Each smart bus is equipped with a Cisco 829 router. In the spring of 2013, Tim Hooks became transportation director at Huntsville (TX) Independent School District. Hooks, who had an administrative background, saw his job as going beyond simply managing the bus fleet. He spoke with everyone he could to learn about all the different jobs and responsibilities in his department, with the goal of discovering what they could do better.

Huntsville ISD covers 644 square miles. (Yes, you read that right.) Some students ride the bus for up to four hours a day. And just this past November, Hooks’ department received a request from a new family to pick up a student that will add 45 minutes to one of their bus routes. In addition, students go all over the state for competitions and sporting events.

Based on his initial conversations with people in his department, Hooks’ first idea was to put GPS on the buses. He met with Tracie Simental, the district’s executive director of technology, and from that meeting came a collaboration that has made Huntsville a trailblazer in the connected school bus movement.


Hooks wanted to be able to locate his buses through GPS so he knew exactly where they were. He wanted real-time engine telematics for his mechanics so they could better diagnose buses remotely and make more accurate decisions, thus saving time and money. He wanted to be able to look at cameras in real time to see what’s going on, particularly in the case of a medical or security emergency. He wanted to know, through rider check-in and check-out, which students were getting on and off, and he wanted his drivers to hear turn-by-turn directions instead of having to read Yahoo Maps printouts in the dark. Hooks also wanted electronic pre-trip and post-trip reports so that, when a driver sees something, he or she can report it immediately so that a mechanic can order or fix a part to avoid any safety issues. Finally, he wanted parents to have an app to let them know when their children get on and off the bus, where the bus is located in relation to their stop, and when it will arrive. He wanted all of this information in one easy-to-use platform that dispatch could understand.


Dispatchers see information from the Davra software on a large screen. On the left is the bus..Step 1: Talk it out. “Tracie and I wondered if we could do more than just GPS,” says Hooks. “We started talking about wifi, but figured that would be a long-term goal.” That fall, they both reached out to industry contacts to see what solutions were available that might suit their needs.

Step 2: Develop a wish list. Huntsville’s list included all of the above-mentioned items, plus filtered wifi. Hooks’ advice? “Ask for everything you could want and then narrow it down to the must-haves.”

Step 3: Meet with vendors. When vendors came in, they met with both Hooks and Simental to discuss their wish list. No one had created a solution with everything on their wish list, so the district had to determine who they believed could deliver a fully developed product. “Every one of these features is available standard on any vehicle; why not on a bus that transports millions of kids every day?” asks Hooks.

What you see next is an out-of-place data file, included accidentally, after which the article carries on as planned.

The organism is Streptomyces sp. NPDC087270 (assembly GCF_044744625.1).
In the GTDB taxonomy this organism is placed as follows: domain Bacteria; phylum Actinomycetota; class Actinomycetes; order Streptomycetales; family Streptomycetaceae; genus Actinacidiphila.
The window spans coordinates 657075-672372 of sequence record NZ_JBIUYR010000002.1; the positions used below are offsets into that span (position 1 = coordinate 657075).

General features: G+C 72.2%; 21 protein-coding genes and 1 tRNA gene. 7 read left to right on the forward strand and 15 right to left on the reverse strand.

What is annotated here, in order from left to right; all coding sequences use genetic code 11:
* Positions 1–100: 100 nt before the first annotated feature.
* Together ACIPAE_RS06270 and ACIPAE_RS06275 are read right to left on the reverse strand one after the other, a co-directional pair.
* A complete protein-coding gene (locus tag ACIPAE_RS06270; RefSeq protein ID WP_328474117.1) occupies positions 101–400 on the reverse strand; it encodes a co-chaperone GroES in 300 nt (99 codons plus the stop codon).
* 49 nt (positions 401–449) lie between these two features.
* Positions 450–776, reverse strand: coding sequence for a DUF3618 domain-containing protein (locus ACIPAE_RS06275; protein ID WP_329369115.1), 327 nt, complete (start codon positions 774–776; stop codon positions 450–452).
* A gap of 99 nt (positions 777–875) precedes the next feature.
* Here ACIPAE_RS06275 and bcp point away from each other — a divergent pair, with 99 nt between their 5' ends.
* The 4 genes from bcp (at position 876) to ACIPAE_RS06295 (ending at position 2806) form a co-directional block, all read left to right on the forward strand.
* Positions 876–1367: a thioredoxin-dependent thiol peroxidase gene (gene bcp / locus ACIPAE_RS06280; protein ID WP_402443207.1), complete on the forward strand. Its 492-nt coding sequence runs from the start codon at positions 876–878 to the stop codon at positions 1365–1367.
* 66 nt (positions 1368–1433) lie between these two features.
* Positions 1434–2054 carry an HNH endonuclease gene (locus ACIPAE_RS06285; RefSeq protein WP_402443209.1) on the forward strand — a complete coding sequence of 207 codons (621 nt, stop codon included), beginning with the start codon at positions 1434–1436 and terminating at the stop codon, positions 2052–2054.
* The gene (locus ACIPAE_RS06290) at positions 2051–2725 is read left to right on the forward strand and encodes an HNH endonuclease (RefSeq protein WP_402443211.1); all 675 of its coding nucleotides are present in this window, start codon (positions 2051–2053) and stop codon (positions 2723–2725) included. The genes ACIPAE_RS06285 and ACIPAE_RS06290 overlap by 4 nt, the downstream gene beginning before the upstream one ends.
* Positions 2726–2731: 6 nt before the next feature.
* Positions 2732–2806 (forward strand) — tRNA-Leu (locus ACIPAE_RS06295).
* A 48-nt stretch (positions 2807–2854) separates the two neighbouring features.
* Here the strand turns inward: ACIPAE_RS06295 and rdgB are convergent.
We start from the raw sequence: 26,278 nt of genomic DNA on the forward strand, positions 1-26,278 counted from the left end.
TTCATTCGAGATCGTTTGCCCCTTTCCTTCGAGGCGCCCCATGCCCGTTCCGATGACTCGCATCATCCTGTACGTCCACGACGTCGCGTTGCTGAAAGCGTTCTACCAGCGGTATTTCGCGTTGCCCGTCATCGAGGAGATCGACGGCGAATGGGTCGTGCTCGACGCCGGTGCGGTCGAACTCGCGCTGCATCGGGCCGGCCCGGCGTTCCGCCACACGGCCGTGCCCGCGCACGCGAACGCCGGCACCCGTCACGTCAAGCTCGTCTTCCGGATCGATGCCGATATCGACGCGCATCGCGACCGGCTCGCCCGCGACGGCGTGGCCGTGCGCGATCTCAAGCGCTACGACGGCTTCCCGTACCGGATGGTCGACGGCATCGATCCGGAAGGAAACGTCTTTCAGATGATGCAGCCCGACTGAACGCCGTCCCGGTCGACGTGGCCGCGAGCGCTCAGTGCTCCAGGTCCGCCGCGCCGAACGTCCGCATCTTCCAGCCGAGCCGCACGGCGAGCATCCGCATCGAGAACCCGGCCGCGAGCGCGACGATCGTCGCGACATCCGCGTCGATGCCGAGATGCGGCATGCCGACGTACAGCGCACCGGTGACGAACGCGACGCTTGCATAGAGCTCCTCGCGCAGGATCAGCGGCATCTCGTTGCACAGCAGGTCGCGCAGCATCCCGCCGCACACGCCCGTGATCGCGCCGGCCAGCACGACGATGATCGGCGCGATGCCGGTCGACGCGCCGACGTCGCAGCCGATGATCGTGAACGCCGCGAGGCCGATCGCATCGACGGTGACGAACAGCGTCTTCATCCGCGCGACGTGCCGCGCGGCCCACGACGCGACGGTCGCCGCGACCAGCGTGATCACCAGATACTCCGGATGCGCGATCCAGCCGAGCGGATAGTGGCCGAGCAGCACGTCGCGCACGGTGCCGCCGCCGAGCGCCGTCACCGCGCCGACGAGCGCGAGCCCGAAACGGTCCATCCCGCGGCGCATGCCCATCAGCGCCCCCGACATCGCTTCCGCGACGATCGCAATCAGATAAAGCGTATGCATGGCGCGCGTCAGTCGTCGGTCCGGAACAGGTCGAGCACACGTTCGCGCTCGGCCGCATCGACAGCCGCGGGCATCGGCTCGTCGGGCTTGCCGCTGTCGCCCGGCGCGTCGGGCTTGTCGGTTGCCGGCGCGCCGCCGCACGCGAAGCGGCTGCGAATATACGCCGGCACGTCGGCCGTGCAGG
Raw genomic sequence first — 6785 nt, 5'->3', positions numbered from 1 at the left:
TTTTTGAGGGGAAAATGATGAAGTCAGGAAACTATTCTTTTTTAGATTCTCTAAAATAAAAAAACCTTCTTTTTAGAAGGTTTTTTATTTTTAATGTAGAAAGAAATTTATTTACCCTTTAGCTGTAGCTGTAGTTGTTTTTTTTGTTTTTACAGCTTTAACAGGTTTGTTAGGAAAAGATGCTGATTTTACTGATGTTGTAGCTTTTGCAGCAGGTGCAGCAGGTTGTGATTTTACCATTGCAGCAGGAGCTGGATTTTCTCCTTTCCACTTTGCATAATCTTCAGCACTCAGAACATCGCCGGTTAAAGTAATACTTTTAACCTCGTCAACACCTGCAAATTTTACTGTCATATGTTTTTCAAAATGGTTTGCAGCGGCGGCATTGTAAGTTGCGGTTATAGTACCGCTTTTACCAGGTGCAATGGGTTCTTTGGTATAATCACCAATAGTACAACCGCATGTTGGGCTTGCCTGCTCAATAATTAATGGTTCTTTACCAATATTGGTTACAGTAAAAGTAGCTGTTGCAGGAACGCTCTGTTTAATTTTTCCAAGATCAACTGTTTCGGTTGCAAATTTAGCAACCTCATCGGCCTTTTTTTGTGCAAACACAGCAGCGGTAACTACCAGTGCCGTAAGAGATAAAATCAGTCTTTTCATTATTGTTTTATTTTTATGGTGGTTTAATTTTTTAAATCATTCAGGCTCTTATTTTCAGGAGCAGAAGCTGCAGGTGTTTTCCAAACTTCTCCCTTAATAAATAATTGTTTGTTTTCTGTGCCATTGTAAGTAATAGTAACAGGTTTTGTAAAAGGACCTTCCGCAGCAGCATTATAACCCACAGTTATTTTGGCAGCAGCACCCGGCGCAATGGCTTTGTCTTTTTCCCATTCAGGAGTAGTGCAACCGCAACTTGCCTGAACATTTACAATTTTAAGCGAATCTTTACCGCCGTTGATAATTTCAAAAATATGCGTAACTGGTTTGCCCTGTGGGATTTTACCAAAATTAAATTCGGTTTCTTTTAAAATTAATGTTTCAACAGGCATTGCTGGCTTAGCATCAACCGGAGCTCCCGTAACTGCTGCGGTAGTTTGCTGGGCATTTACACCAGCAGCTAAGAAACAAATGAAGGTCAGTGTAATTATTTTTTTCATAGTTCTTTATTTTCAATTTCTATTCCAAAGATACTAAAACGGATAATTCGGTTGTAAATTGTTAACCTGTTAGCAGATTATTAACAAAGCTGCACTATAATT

Step 4: Choose the vendor with the best answers. Hooks says Presidio was the only company that said it could handle everything. “Other companies offered a solution and wanted us to fit it, but Presidio listened to what we wanted and made the solution fit us. They accepted it as a challenge.”

Step 5: Build, revise, repeat. Huntsville and Presidio spent a year and a half developing, tweaking, and modifying the solution. “One of the other good things about Presidio is that its solution doesn’t tie to any one vendor,” says Hooks. “They don’t care what camera I use, who my cell phone provider is, or the bus make and model. They integrate it all together.”

Step 6: Pilots, pilots, pilots. Huntsville is currently piloting the solution on 15 buses. As is always the case with a new implementation, they are finding and fixing things as they train 15 drivers, 15 groups of students, and 15 groups of parents. “We are getting feedback and having daily conference calls with Presidio, updating them, asking questions, and discussing the various pieces and tweaks that are still needed.”


Right now, Huntsville ISD is the only district Hooks knows about that has a full solution on a bus. As part of its 1:1 program, students in grades 7 through 12 have take-home Chromebooks, and sixth graders will be joining their ranks soon. Thanks to the bus wifi, students will get an extra two to four hours a day to finish homework or extend their learning.

When the solution is perfected, Hooks plans to add it to all 87 buses as well as to 40 additional vehicles that transport students.

“The way I see it, something like this should be standard on every bus,” he says. “Our parents and coaches love it because students are getting home from a game at 11 p.m. and are finished with their homework.”


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